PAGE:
Lung infections and sepsis caused by P.aeruginosa are a leading cause of death in the intensive care unit. The failure rate for antibiotic treatment for P. aeruginosa pneumonia is high and antibiotic resistance that develops during therapy is associated with persistent pneumonia and development of multi-organ dysfunction syndrome. Therefore there is an urgent need to develop immunomodulatory strategies for P.aeruginosa lung infections. It is becoming evident that immunoglobulin receptors and intracellular proteins such as nucleotide oligomerization domains co-operate with TLRs and are critical in defining the innate host response to bacteria. Triggering receptor expressed on myeloid cells 1 (TREM-1) is a member of the super immunoglobulin family expressed on macrophage and neutrophils. Blockade of TREM-1 improves survival in lethal animal models of sepsis. These receptors are thus emerging as potent amplifiers of TLR initiated inflammatory responses however there is limited data on the mechanisms by which TREM-1 expression is regulated in response to bacteria and there is little to no information about how these receptors modulate host response to invading pathogens. We were the first to show that TREM-1 activation in response to LPS is transcriptionally controlled (1). While NF-?B activates the TREM-1 gene, PU.1 inhibits the expression of TREM-1 in response to LPS. Second, we have shown that MyD88 dependent and independent signaling determines the expression of TREM-1 in response to specific TLR ligands (2). We have also defined the functional consequences of silencing TREM-1 gene in macrophages which include altered availability of key signaling molecules downstream of TLR4 activation (3). Our new data shows that TREM-1 is induced in vivo in mice in response to P.aeruginosa and in human lungs with septic lung injury. TREM-1 activation in macrophages provides a positive feedback to the TLR induced inflammation by upregulating key biomolecules such as IL-6 and IL-23 thus exaggerating inflammation and impeding the immune capacity of macrophages to kill bacteria in vitro. Together these data indicate a significant crosstalk between TLR and TREM-1 signaling and suggest a key role for TREM-1 in defining the host immune response. Most importantly by using novel nanomicellar preparation we have shown that blockade of TREM-1 attenuates lung inflammation in mice in vivo. As a whole our published and preliminary studies suggest two fundamentally new mechanisms to be pursued in this application: (1) TREM-1 expression by transcriptional control and epigenetic modification in response to bacteria (2) mechanisms by which TREM-1 signaling exaggerates inflammation and inhibits host protective response to invading bacteria using genetic and novel nanomedicine approach. Our findings have led to the hypothesis that activation of TREM-1 in response to P.aeruginosa is regulated by NF-?B and PU.1. TREM-1 activation in macrophages plays a pivotal role in defining the host response to bacteria. Thus blockade of TREM-1 will enhance host immune capacity to P.aeruginosa lung infections. We propose three interrelated specific aims:1) Define the molecular mechanisms by which TREM-1 expression is regulated by p65 and PU.1 in vitro in macrophages in response to P.aeruginosa. 2) Elucidate the role of TREM-1 signaling in macrophages and in vivo in host immune response to P. aeruginosa infection. 3) Develop novel TREM-1 blocking nanomicelles for immunomodulatory therapies for P.aeruginosa pneumonia. Nosocomial pneumonia caused by P.aeruginosa is a leading cause of morbidity and mortality in critically ill patients and the Department of Veterans Affairs is the largest worldwide single provider of critical care services. Completion of these studies will provide an in depth understanding of the contribution of TREM-1 in lung immune response and will lay the ground work for developing immunomodulatory therapies that will have a significant impact on treatment of life threatening infections such as P.aeruginosa.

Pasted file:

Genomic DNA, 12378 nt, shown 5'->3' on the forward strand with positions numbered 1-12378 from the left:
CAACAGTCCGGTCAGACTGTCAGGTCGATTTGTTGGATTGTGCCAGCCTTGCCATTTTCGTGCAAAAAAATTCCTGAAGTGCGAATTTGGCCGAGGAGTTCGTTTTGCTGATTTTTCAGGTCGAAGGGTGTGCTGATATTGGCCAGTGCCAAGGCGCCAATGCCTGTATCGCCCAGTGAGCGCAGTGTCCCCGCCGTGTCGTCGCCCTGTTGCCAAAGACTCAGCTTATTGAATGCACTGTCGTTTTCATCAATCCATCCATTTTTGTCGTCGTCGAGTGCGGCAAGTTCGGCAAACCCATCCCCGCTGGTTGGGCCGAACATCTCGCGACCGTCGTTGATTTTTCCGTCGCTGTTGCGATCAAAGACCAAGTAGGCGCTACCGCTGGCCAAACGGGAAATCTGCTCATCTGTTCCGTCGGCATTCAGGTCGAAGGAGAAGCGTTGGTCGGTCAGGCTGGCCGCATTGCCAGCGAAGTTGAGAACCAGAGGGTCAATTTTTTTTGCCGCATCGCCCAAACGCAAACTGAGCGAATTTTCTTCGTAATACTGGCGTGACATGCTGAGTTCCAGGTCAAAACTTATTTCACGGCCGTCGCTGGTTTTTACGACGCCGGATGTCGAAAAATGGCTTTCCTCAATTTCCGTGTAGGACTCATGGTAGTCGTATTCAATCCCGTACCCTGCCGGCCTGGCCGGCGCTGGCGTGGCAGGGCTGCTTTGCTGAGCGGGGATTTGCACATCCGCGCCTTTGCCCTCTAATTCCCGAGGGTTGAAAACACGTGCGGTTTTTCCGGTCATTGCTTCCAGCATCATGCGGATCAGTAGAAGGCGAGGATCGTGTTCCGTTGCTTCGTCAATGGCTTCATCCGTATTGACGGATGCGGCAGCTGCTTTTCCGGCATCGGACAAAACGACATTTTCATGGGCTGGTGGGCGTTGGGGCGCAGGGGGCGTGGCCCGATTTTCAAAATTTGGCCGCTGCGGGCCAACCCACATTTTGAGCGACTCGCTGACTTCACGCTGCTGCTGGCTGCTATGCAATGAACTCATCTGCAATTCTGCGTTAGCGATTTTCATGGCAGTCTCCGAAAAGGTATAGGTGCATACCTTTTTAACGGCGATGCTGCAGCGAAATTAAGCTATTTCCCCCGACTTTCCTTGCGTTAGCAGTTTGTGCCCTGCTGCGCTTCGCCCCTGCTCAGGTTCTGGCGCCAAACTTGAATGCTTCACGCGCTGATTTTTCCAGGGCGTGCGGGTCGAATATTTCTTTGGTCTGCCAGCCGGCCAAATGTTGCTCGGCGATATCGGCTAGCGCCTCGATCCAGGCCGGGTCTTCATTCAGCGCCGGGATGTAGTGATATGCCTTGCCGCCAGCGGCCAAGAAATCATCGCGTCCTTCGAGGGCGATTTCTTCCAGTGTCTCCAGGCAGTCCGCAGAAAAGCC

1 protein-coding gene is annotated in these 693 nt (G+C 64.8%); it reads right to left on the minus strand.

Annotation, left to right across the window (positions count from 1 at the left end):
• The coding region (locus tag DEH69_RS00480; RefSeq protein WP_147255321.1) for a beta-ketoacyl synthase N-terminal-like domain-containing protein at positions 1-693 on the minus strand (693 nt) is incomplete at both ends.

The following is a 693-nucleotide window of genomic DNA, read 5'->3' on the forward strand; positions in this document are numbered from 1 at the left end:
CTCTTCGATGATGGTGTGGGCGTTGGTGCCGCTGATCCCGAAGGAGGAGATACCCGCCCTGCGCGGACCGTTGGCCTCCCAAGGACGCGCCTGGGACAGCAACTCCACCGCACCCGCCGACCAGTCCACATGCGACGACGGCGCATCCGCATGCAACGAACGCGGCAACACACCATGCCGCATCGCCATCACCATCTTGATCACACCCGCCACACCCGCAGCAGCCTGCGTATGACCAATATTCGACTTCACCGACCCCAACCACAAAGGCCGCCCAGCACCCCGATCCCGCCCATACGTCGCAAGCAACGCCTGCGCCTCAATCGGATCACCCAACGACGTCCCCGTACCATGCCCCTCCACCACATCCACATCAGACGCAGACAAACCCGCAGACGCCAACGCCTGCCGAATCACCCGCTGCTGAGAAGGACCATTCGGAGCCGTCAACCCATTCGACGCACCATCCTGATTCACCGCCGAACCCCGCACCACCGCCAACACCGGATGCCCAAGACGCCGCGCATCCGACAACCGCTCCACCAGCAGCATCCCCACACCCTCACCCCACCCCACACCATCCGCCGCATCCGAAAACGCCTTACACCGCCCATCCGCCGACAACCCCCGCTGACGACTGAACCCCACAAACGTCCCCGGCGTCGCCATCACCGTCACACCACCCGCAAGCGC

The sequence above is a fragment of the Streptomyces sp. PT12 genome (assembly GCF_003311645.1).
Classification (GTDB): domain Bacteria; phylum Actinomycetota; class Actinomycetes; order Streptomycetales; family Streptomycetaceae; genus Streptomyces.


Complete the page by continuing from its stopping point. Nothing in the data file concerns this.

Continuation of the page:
Public Health Relevance

The overall goal of this project is to in depth investigate the role of TREM-1 in the pathogenesis of P. aeruginosa lung infections. Host defense mechanisms involved in P.aeruginosa are extremely complex. Despite of the extensive work in this field effective immunomodulatory strategies to enhance host defense against P.aeruginosa infection have yet to be developed. To this end, we have identified TREM-1 as a potential molecular target and developed a novel therapeutic strategy to block TREM-1 using long-acting nanocarrier formulation. This approach exploits the pathophysiological characteristics of lung microenvironment in pneumonia along with the unique attributes of nanomedicine to curtail intense pulmonary inflammation. Completion of these studies will develop new immunomodulatory strategies for this devastating infection.

National Institute of Health (NIH)
Veterans Affairs (VA)
Non-HHS Research Projects (I01)
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Jesse Brown VA Medical Center
United States
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